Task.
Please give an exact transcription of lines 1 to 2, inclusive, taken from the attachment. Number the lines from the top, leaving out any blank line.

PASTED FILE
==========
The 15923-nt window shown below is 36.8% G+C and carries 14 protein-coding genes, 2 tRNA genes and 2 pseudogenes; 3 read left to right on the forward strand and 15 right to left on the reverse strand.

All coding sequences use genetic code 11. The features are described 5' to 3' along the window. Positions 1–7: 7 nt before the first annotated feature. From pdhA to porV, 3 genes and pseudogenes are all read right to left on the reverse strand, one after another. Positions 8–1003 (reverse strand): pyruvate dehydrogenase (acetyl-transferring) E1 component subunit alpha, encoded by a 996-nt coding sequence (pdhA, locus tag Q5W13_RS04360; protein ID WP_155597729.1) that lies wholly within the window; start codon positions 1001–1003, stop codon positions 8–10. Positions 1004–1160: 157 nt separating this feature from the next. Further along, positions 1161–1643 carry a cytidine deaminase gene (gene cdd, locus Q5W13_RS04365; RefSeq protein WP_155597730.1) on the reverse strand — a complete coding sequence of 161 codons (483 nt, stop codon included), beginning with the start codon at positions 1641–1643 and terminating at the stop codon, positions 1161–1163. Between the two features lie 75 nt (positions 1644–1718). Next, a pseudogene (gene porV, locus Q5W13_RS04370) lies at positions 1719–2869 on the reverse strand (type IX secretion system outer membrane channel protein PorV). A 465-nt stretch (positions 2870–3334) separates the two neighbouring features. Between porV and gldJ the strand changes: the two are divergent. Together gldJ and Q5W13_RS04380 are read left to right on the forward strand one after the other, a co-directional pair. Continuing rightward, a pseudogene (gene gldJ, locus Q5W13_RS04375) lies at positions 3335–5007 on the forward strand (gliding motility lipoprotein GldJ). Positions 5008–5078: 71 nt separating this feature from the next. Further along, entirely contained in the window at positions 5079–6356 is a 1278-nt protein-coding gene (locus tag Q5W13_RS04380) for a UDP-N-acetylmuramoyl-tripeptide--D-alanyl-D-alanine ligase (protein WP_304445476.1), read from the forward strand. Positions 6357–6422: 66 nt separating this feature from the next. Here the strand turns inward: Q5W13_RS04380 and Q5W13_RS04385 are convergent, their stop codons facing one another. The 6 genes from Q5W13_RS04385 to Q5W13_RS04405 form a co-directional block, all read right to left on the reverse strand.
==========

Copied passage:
The 15923-nt window shown below is 36.8% G+C and carries 14 protein-coding genes, 2 tRNA genes and 2 pseudogenes; 3 read left to right on the forward strand and 15 right to left on the reverse strand.

All coding sequences use genetic code 11. The features are described 5' to 3' along the window. Positions 1–7: 7 nt before the first annotated feature. From pdhA to porV, 3 genes and pseudogenes are all read right to left on the reverse strand, one after another. Positions 8–1003 (reverse strand): pyruvate dehydrogenase (acetyl-transferring) E1 component subunit alpha, encoded by a 996-nt coding sequence (pdhA, locus tag Q5W13_RS04360; protein ID WP_155597729.1) that lies wholly within the window; start codon positions 1001–1003, stop codon positions 8–10. Positions 1004–1160: 157 nt separating this feature from the next. Further along, positions 1161–1643 carry a cytidine deaminase gene (gene cdd, locus Q5W13_RS04365; RefSeq protein WP_155597730.1) on the reverse strand — a complete coding sequence of 161 codons (483 nt, stop codon included), beginning with the start codon at positions 1641–1643 and terminating at the stop codon, positions 1161–1163. Between the two features lie 75 nt (positions 1644–1718). Next, a pseudogene (gene porV, locus Q5W13_RS04370) lies at positions 1719–2869 on the reverse strand (type IX secretion system outer membrane channel protein PorV). A 465-nt stretch (positions 2870–3334) separates the two neighbouring features. Between porV and gldJ the strand changes: the two are divergent. Together gldJ and Q5W13_RS04380 are read left to right on the forward strand one after the other, a co-directional pair. Continuing rightward, a pseudogene (gene gldJ, locus Q5W13_RS04375) lies at positions 3335–5007 on the forward strand (gliding motility lipoprotein GldJ). Positions 5008–5078: 71 nt separating this feature from the next. Further along, entirely contained in the window at positions 5079–6356 is a 1278-nt protein-coding gene (locus tag Q5W13_RS04380) for a UDP-N-acetylmuramoyl-tripeptide--D-alanyl-D-alanine ligase (protein WP_304445476.1), read from the forward strand. Positions 6357–6422: 66 nt separating this feature from the next. Here the strand turns inward: Q5W13_RS04380 and Q5W13_RS04385 are convergent, their stop codons facing one another. The 6 genes from Q5W13_RS04385 to Q5W13_RS04405 form a co-directional block, all read right to left on the reverse strand.